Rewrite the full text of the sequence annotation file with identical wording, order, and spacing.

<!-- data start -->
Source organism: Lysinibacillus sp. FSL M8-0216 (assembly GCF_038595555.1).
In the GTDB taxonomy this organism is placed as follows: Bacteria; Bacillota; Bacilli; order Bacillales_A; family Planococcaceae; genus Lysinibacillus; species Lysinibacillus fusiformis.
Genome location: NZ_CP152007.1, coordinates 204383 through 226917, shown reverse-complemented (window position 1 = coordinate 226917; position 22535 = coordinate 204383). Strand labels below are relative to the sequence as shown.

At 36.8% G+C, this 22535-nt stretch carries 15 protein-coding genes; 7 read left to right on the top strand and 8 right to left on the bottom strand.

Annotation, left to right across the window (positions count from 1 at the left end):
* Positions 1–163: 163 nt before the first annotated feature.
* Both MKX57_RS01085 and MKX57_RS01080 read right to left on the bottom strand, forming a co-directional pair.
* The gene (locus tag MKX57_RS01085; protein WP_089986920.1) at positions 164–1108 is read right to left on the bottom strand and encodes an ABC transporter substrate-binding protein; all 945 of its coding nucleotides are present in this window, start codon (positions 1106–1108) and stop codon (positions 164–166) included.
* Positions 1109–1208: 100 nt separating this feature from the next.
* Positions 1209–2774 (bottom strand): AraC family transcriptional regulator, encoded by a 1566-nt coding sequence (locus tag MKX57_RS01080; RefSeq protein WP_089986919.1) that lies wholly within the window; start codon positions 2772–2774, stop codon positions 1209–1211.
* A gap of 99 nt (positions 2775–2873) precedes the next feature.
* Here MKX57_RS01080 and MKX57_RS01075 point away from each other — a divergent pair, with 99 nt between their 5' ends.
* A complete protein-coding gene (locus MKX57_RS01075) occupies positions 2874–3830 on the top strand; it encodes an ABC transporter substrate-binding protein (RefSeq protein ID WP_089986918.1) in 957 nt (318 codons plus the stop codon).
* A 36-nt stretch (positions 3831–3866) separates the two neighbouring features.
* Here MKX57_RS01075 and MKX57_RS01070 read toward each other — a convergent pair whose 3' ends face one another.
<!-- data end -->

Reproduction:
Source organism: Lysinibacillus sp. FSL M8-0216 (assembly GCF_038595555.1).
In the GTDB taxonomy this organism is placed as follows: Bacteria; Bacillota; Bacilli; order Bacillales_A; family Planococcaceae; genus Lysinibacillus; species Lysinibacillus fusiformis.
Genome location: NZ_CP152007.1, coordinates 204383 through 226917, shown reverse-complemented (window position 1 = coordinate 226917; position 22535 = coordinate 204383). Strand labels below are relative to the sequence as shown.

At 36.8% G+C, this 22535-nt stretch carries 15 protein-coding genes; 7 read left to right on the top strand and 8 right to left on the bottom strand.

Annotation, left to right across the window (positions count from 1 at the left end):
* Positions 1–163: 163 nt before the first annotated feature.
* Both MKX57_RS01085 and MKX57_RS01080 read right to left on the bottom strand, forming a co-directional pair.
* The gene (locus tag MKX57_RS01085; protein WP_089986920.1) at positions 164–1108 is read right to left on the bottom strand and encodes an ABC transporter substrate-binding protein; all 945 of its coding nucleotides are present in this window, start codon (positions 1106–1108) and stop codon (positions 164–166) included.
* Positions 1109–1208: 100 nt separating this feature from the next.
* Positions 1209–2774 (bottom strand): AraC family transcriptional regulator, encoded by a 1566-nt coding sequence (locus tag MKX57_RS01080; RefSeq protein WP_089986919.1) that lies wholly within the window; start codon positions 2772–2774, stop codon positions 1209–1211.
* A gap of 99 nt (positions 2775–2873) precedes the next feature.
* Here MKX57_RS01080 and MKX57_RS01075 point away from each other — a divergent pair, with 99 nt between their 5' ends.
* A complete protein-coding gene (locus MKX57_RS01075) occupies positions 2874–3830 on the top strand; it encodes an ABC transporter substrate-binding protein (RefSeq protein ID WP_089986918.1) in 957 nt (318 codons plus the stop codon).
* A 36-nt stretch (positions 3831–3866) separates the two neighbouring features.
* Here MKX57_RS01075 and MKX57_RS01070 read toward each other — a convergent pair whose 3' ends face one another.